Regulación Génica en Remodelado Vascular e Inflamación
Our group is interested in the molecular mechanisms regulating vascular and cardiac remodeling, including those mediated by genes regulated by angiotensin-II (AngII) and calcineurin (CN). Part of our previous work related to molecular interactions of CN with substrates (Rodriguez et al Mol Cell 2009; Martínez et al PNAS 2009) and to the modulation of inflammatory responses by specific CN targeting (Escolano et al EMBO J 2014). We also found that genes regulated by the CN-NFAT pathway play a major role in cardiac hypertrophy (CH) and angiogenesis (Hernández et al J Exp Med 2001; Urso et al Blood 2011; Alfranca et al Blood 2008, Martínez et al FEBS J 2020). Another main focus is the role of AngII and CN pathways in vascular and cardiac remodeling, and we have set up mouse models of atherosclerosis, aneurysm, intramural hematoma and restenosis. Our work shows that CN and its downstream effectors Rcan1 and PMCA mediate vascular damage in these diseases (Mendez EMBO Mol Med 2013; Baggott et al ATVB 2014; Villahoz et al Nat Comm 2018). We are currently elucidating the mechanisms that induce vascular damage and CH, and we have generated conditional mice deficient for CN and several of its downstream effectors in endothelium, vascular smooth muscle, and cardiomyocytes using inducible controllers specific for each cell type. We are using these mice to define the role of vascular and endothelial CN in thoracic and abdominal aortic aneurysm and blood pressure and the role of cardiomyocyte CN in CH.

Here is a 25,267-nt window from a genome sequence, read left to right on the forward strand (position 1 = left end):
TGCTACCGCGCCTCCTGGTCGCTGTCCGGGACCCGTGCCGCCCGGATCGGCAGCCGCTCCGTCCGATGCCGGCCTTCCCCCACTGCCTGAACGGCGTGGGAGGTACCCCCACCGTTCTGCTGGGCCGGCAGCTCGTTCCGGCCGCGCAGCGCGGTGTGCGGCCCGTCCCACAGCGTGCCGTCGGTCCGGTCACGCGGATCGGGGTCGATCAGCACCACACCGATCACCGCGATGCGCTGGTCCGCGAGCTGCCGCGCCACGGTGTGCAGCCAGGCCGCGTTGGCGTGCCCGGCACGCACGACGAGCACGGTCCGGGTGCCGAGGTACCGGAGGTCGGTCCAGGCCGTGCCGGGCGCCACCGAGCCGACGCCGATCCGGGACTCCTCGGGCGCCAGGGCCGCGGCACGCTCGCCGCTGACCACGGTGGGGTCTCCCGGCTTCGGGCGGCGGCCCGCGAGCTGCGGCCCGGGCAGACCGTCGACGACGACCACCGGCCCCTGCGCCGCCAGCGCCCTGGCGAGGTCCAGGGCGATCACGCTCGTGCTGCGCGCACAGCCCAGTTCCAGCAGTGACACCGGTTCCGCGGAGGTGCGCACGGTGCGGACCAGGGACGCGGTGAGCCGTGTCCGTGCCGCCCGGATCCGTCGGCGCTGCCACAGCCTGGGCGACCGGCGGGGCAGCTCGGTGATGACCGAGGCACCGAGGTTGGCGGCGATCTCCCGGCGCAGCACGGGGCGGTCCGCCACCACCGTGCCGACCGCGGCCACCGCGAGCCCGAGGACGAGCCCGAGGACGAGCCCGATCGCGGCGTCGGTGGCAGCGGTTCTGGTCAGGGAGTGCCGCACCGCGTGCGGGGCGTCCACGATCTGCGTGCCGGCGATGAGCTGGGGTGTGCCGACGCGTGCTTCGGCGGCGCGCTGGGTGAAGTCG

Our recent efforts have focused on dissecting the mechanisms involved in aortic diseases such as familial forms of thoracic aortic aneurysm and dissection (TAAD), including Marfan syndrome (MFS). This work has led to the discovery of novel genes that mediate aortic diseases, including Adamts1, Rcan-1, Nos2 C/EBPβ, and Plk1 (Oller et al, Mol Cell Biol 2015; Oller et al, Nat Med 2017; de Carcer et al Nat Med 2017; Villahoz et al Nat Comm 2018). We have identified new mechanisms and targets in aortic diseases, showing that Adamts1 deficiency leads to aortic disease in mice due to increased NOS2-dependent NO production. Decreased Adamts1 and increased NOS2 expression occur in MFS mice and patients. Our results point to the potential of NOS2 inhibitors in the treatment of TAAD, since NOS2 inhibition prevents and reverses aortic pathology in MFS mice (Nat Med 2017a). The group has also pioneered studies showing that the NO–sGC–PRKG pathway is overactivated in MFS mice and patients and mediates aortopathy in MFS mice (de la Fuente et al, Nat Comm 2021). These studies represent key contributions to the understanding of the pathophysiology of TAAD, and we plan to continue to identify new biomarkers and therapeutic targets in syndromic and non-syndromic aortic diseases.